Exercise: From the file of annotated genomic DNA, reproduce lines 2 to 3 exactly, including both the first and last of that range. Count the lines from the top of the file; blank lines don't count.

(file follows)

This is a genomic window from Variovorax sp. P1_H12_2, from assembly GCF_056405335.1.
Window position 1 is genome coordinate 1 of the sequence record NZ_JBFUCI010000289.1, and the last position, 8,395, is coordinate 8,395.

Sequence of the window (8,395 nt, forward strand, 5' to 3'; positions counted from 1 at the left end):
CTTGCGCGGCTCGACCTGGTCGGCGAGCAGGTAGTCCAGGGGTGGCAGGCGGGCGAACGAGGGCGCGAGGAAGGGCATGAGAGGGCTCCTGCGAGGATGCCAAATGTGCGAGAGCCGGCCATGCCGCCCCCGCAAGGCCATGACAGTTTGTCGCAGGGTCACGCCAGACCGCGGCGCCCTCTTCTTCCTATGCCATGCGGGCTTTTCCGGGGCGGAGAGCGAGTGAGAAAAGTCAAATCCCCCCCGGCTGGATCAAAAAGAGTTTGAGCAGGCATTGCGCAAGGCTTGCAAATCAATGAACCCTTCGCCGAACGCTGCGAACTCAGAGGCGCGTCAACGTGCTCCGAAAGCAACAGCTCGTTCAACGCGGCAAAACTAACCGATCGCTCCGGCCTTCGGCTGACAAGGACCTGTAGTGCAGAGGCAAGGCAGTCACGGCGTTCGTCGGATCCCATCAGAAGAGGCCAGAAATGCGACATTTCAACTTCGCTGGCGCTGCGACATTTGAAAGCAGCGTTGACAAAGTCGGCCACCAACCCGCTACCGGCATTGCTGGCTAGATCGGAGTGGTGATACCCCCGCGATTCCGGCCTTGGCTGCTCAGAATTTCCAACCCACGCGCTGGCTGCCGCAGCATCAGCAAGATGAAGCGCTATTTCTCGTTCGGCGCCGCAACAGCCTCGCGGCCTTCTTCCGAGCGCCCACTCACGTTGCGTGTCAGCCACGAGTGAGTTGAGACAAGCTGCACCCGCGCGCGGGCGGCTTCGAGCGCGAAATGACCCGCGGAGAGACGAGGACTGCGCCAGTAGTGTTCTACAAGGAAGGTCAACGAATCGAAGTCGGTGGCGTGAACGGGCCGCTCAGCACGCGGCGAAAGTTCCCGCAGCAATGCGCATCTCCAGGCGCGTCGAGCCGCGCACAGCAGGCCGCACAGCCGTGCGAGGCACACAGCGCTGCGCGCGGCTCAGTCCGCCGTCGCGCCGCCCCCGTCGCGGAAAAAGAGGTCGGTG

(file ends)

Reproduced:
Window position 1 is genome coordinate 1 of the sequence record NZ_JBFUCI010000289.1, and the last position, 8,395, is coordinate 8,395.

Sequence of the window (8,395 nt, forward strand, 5' to 3'; positions counted from 1 at the left end):